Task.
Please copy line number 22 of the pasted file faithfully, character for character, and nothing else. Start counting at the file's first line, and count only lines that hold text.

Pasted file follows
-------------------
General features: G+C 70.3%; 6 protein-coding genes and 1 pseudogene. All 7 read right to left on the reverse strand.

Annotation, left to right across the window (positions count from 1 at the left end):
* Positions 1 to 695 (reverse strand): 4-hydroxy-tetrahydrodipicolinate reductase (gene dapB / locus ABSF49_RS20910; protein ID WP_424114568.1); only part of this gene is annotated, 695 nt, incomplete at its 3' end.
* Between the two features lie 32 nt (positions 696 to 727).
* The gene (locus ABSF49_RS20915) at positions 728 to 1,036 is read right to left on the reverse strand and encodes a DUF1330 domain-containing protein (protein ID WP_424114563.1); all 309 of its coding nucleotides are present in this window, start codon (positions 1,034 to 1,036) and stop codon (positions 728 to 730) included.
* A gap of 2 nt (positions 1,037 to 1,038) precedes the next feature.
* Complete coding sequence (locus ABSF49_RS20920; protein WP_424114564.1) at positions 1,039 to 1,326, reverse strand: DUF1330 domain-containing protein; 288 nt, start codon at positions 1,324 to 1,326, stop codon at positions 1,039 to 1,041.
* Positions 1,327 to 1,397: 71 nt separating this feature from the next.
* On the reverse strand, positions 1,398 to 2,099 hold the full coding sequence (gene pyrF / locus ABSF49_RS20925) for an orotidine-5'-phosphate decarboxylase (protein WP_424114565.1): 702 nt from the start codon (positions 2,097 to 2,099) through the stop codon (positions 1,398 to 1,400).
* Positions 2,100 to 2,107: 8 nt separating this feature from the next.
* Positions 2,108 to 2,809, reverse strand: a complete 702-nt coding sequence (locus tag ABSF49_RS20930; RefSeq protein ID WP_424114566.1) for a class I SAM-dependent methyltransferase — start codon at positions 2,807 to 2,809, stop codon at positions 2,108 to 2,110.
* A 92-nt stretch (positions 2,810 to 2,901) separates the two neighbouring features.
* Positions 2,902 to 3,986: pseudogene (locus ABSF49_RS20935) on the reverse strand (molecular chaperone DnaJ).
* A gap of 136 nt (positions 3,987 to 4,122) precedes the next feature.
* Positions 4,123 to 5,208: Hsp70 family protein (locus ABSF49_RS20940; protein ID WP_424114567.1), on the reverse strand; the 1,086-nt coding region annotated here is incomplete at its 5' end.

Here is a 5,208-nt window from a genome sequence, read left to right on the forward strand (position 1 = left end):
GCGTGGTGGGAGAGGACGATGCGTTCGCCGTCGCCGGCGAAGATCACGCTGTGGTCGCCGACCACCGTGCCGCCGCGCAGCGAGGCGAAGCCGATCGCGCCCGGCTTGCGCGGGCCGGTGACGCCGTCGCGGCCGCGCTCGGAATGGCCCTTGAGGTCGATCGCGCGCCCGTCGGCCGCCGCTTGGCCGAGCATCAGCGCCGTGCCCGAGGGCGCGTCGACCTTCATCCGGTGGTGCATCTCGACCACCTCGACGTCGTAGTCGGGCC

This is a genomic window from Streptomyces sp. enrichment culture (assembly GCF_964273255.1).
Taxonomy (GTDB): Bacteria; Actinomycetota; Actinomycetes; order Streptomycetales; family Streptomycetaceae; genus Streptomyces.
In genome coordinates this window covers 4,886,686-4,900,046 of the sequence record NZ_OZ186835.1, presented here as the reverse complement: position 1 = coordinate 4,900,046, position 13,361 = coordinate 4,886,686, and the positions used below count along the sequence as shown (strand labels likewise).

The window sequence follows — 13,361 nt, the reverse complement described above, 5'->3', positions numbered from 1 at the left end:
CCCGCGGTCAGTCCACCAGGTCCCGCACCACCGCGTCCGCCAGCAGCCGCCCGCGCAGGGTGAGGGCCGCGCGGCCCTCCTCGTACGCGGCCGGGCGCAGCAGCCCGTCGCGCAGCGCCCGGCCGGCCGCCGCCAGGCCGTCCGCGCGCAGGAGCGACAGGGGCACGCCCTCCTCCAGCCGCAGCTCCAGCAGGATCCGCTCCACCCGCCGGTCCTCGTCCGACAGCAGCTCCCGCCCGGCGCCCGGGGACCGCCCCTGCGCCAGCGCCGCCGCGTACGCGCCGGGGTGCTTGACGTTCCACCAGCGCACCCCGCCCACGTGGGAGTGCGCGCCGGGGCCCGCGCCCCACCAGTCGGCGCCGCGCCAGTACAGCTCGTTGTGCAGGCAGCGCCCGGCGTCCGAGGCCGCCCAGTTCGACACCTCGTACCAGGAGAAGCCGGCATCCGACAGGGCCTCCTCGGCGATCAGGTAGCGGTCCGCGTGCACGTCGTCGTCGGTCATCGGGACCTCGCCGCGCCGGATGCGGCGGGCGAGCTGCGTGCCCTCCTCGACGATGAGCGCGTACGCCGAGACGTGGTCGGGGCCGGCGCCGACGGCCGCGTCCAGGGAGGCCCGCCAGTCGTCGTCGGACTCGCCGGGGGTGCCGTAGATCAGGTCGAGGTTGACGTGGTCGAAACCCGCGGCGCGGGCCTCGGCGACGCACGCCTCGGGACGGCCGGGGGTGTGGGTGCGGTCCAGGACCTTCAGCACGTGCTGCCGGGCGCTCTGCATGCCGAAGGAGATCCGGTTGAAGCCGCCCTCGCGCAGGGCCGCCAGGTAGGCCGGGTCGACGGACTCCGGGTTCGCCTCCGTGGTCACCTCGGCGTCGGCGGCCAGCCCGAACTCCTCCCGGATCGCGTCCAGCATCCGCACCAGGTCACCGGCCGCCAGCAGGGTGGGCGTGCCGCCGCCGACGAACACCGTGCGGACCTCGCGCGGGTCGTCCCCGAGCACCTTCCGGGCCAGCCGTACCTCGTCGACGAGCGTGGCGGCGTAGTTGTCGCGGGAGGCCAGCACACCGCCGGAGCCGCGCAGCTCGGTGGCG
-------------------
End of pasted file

CCCGCGGTCAGTCCACCAGGTCCCGCACCACCGCGTCCGCCAGCAGCCGCCCGCGCAGGGTGAGGGCCGCGCGGCCCTCCTCGTACGCGGCCGGGCGCAGCAGCCCGTCGCGCAGCGCCCGGCCGGCCGCCGCCAGGCCGTCCGCGCGCAGGAGCGACAGGGGCACGCCCTCCTCCAGCCGCAGCTCCAGCAGGATCCGCTCCACCCGCCGGTCCTCGTCCGACAGCAGCTCCCGCCCGGCGCCCGGGGACCGCCCCTGCGCCAGCGCCGCCGCGTACGCGCCGGGGTGCTTGACGTTCCACCAGCGCACCCCGCCCACGTGGGAGTGCGCGCCGGGGCCCGCGCCCCACCAGTCGGCGCCGCGCCAGTACAGCTCGTTGTGCAGGCAGCGCCCGGCGTCCGAGGCCGCCCAGTTCGACACCTCGTACCAGGAGAAGCCGGCATCCGACAGGGCCTCCTCGGCGATCAGGTAGCGGTCCGCGTGCACGTCGTCGTCGGTCATCGGGACCTCGCCGCGCCGGATGCGGCGGGCGAGCTGCGTGCCCTCCTCGACGATGAGCGCGTACGCCGAGACGTGGTCGGGGCCGGCGCCGACGGCCGCGTCCAGGGAGGCCCGCCAGTCGTCGTCGGACTCGCCGGGGGTGCCGTAGATCAGGTCGAGGTTGACGTGGTCGAAACCCGCGGCGCGGGCCTCGGCGACGCACGCCTCGGGACGGCCGGGGGTGTGGGTGCGGTCCAGGACCTTCAGCACGTGCTGCCGGGCGCTCTGCATGCCGAAGGAGATCCGGTTGAAGCCGCCCTCGCGCAGGGCCGCCAGGTAGGCCGGGTCGACGGACTCCGGGTTCGCCTCCGTGGTCACCTCGGCGTCGGCGGCCAGCCCGAACTCCTCCCGGATCGCGTCCAGCATCCGCACCAGGTCACCGGCCGCCAGCAGGGTGGGCGTGCCGCCGCCGACGAACACCGTGCGGACCTCGCGCGGGTCGTCCCCGAGCACCTTCCGGGCCAGCCGTACCTCGTCGACGAGCGTGGCGGCGTAGTTGTCGCGGGAGGCCAGCACACCGCCGGAGCCGCGCAGCTCGGTGGCG